Because chromium in foods cannot be analyzed from existing databases, paired food or duplicate meal analyses are required, and data are available from only a few laboratories and locations. In one study, self-selected diets were composited for 7 days and analyzed for chromium content. The mean chromium intake of 10 adult men was 33 μg/day (range 22 to 48 μg/day), and the chromium intake for 22 women was 25 μg/day (range 13 to 36 μg/day) (Anderson and Kozlovsky, 1985). Mean chromium intake was approximately 15.6 μg/1,000 kcal. The chromium content of 22 daily diets, designed by nutritionists to be well balanced, ranged from 8.4 to 23.7 μg/1,000 kcal with a mean of 13.4 μg/1,000 kcal (Anderson et al., 1992). In another study, a group of adults self-selected a mean chromium intake of 14.4 μg/1,000 kcal (Anderson et al., 1991), and lactating mothers consumed foods containing 18.8 μg/1,000 kcal (Anderson et al., 1993a). Chromium intake studies in Canadian women suggest median chromium intakes two or more times higher than the values reported from the eastern United States (Gibson and Scythes, 1984; Gibson et al., 1985). Further research is needed to define the contributions of differences in dietary patterns, regional variation in food chromium concentrations, and possible sample contamination in these disparate values.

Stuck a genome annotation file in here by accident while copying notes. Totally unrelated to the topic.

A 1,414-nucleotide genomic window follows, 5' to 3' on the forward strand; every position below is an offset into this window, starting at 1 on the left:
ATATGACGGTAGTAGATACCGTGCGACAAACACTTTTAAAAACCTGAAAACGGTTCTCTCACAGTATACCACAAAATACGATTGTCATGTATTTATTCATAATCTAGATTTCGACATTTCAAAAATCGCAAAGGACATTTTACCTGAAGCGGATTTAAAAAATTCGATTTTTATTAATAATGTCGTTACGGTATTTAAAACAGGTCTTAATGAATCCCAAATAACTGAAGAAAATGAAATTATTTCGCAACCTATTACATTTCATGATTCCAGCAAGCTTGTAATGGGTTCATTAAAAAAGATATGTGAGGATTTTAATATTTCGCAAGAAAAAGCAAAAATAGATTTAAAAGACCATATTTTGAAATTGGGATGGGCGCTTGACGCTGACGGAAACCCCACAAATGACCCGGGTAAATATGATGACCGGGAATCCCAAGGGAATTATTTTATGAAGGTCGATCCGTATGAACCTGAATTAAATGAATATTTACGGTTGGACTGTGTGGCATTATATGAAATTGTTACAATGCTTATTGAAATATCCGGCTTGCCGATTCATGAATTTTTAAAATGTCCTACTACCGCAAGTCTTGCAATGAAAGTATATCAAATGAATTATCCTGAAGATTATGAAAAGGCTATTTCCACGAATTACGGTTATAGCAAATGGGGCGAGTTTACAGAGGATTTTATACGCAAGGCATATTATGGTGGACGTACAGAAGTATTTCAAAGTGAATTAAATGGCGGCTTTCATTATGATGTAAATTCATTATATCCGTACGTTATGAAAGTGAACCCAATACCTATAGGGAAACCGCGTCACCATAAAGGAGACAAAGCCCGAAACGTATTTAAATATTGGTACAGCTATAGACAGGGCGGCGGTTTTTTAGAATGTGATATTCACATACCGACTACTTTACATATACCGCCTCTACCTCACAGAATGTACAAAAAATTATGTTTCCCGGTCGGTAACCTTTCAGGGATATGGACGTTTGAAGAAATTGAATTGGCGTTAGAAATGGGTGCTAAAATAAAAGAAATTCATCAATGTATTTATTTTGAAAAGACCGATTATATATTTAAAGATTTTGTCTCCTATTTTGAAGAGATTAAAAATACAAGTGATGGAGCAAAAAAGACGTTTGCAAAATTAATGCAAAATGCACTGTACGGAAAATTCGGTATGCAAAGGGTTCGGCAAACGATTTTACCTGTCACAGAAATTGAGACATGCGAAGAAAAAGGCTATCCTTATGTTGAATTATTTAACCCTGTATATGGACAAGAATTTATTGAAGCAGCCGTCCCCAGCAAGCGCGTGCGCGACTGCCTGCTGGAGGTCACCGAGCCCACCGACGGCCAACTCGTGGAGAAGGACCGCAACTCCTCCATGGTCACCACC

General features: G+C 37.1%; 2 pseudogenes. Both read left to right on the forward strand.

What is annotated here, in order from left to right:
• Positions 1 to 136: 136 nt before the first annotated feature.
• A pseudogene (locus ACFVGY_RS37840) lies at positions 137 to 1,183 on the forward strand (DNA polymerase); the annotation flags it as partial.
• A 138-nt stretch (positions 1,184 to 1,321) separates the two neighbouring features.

Derivation of dietary intake based on duplicate meal analyses assumes that subjects do not change their intakes because of the collection; however, this assumption may underestimate actual food intake (Kim et al., 1984). In a controlled study in which actual energy requirements of subjects were estimated, Anderson and coworkers (1993b) found that the ratio of energy requirement to energy intake measured from the duplicate meal analysis was 1.29 for women and 1.46 for men. Applying these correction factors to chromium intakes would increase the estimated chromium intake of women in this study from 23.1 to 28.7 μg/day and of men from 38.8 to 54.1 μg/day. This correction raises the question of whether some of the current estimates of dietary chromium intake are too low.
In 1986, 8 percent of adults consumed supplements that contained chromium (Moss et al., 1989; see Table 2-2). Based on the Third National Health and Nutrition Examination Survey data, the median supplemental intake of chromium was 23 μg/day for those